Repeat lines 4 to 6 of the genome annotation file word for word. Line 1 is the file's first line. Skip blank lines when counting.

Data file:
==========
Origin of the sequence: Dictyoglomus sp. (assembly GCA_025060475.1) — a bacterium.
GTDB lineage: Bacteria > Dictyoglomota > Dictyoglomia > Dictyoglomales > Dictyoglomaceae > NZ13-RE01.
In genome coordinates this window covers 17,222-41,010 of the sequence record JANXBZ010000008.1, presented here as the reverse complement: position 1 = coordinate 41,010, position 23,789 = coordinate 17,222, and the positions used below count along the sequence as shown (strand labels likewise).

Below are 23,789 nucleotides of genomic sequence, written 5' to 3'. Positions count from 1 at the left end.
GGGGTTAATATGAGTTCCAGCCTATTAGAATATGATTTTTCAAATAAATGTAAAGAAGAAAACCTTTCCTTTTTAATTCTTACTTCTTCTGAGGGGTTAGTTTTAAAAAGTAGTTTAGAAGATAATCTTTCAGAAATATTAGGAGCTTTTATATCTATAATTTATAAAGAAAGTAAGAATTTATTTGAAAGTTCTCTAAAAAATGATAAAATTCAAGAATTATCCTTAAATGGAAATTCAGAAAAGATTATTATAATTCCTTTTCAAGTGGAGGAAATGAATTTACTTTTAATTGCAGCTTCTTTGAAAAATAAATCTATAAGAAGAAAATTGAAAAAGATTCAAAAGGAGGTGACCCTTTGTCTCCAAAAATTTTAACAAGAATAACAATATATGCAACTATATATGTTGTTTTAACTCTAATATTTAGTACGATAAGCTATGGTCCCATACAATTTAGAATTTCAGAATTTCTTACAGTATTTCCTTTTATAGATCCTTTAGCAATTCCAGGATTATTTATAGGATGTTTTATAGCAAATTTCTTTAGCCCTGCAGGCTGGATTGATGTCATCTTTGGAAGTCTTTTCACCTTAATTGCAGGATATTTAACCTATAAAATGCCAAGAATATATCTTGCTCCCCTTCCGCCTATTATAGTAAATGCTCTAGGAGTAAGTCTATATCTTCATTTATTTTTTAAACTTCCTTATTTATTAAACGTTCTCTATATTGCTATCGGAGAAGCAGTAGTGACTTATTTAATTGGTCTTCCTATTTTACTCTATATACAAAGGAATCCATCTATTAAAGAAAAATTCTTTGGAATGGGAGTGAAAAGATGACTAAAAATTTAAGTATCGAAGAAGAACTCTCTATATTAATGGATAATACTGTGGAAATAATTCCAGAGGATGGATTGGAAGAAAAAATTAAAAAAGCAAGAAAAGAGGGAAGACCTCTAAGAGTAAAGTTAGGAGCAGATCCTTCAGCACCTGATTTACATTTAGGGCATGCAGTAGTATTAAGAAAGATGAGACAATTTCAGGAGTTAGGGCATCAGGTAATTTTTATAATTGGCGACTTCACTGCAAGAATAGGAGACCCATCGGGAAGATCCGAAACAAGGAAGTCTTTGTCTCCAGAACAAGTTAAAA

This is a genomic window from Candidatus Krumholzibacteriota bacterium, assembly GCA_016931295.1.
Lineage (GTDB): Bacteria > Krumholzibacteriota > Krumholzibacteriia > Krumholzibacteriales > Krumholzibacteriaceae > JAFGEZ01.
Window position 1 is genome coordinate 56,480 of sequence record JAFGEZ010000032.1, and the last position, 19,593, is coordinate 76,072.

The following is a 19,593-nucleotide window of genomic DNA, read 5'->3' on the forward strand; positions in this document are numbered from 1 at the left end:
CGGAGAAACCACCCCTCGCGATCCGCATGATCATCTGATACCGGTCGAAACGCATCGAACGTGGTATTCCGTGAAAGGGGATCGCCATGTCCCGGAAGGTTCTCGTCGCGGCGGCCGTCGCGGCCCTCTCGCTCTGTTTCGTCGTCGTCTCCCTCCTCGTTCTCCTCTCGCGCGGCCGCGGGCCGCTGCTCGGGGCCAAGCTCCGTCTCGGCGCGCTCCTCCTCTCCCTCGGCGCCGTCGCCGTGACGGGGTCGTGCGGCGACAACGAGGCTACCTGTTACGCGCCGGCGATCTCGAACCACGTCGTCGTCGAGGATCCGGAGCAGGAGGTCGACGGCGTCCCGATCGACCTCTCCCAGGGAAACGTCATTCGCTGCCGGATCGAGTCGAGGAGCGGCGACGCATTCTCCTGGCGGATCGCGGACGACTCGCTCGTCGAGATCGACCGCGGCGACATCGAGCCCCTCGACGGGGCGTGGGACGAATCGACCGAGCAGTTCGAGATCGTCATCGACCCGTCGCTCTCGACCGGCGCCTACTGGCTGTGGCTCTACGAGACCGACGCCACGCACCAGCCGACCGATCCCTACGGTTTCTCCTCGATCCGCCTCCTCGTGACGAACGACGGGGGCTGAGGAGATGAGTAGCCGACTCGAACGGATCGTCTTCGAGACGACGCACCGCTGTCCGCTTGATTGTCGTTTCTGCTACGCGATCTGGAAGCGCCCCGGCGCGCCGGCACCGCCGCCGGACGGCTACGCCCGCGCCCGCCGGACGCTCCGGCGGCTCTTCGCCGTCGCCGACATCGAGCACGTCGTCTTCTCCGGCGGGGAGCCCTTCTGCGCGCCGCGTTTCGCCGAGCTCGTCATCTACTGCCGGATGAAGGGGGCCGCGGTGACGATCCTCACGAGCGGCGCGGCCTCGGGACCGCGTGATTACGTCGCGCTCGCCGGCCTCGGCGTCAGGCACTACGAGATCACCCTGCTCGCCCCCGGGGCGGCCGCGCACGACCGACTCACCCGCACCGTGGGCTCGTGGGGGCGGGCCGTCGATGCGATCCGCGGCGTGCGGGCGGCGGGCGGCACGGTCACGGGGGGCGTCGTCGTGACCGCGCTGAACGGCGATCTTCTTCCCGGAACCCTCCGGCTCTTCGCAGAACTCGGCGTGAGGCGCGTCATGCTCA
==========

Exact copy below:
Below are 23,789 nucleotides of genomic sequence, written 5' to 3'. Positions count from 1 at the left end.
GGGGTTAATATGAGTTCCAGCCTATTAGAATATGATTTTTCAAATAAATGTAAAGAAGAAAACCTTTCCTTTTTAATTCTTACTTCTTCTGAGGGGTTAGTTTTAAAAAGTAGTTTAGAAGATAATCTTTCAGAAATATTAGGAGCTTTTATATCTATAATTTATAAAGAAAGTAAGAATTTATTTGAAAGTTCTCTAAAAAATGATAAAATTCAAGAATTATCCTTAAATGGAAATTCAGAAAAGATTATTATAATTCCTTTTCAAGTGGAGGAAATGAATTTACTTTTAATTGCAGCTTCTTTGAAAAATAAATCTATAAGAAGAAAATTGAAAAAGATTCAAAAGGAGGTGACCCTTTGTCTCCAAAAATTTTAACAAGAATAACAATATATGCAACTATATATGTTGTTTTAACTCTAATATTTAGTACGATAAGCTATGGTCCCATACAATTTAGAATTTCAGAATTTCTTACAGTATTTCCTTTTATAGATCCTTTAGCAATTCCAGGATTATTTATAGGATGTTTTATAGCAAATTTCTTTAGCCCTGCAGGCTGGATTGATGTCATCTTTGGAAGTCTTTTCACCTTAATTGCAGGATATTTAACCTATAAAATGCCAAGAATATATCTTGCTCCCCTTCCGCCTATTATAGTAAATGCTCTAGGAGTAAGTCTATATCTTCATTTATTTTTTAAACTTCCTTATTTATTAAACGTTCTCTATATTGCTATCGGAGAAGCAGTAGTGACTTATTTAATTGGTCTTCCTATTTTACTCTATATACAAAGGAATCCATCTATTAAAGAAAAATTCTTTGGAATGGGAGTGAAAAGATGACTAAAAATTTAAGTATCGAAGAAGAACTCTCTATATTAATGGATAATACTGTGGAAATAATTCCAGAGGATGGATTGGAAGAAAAAATTAAAAAAGCAAGAAAAGAGGGAAGACCTCTAAGAGTAAAGTTAGGAGCAGATCCTTCAGCACCTGATTTACATTTAGGGCATGCAGTAGTATTAAGAAAGATGAGACAATTTCAGGAGTTAGGGCATCAGGTAATTTTTATAATTGGCGACTTCACTGCAAGAATAGGAGACCCATCGGGAAGATCCGAAACAAGGAAGTCTTTGTCTCCAGAACAAGTTAAAA

This is a genomic window from Candidatus Krumholzibacteriota bacterium, assembly GCA_016931295.1.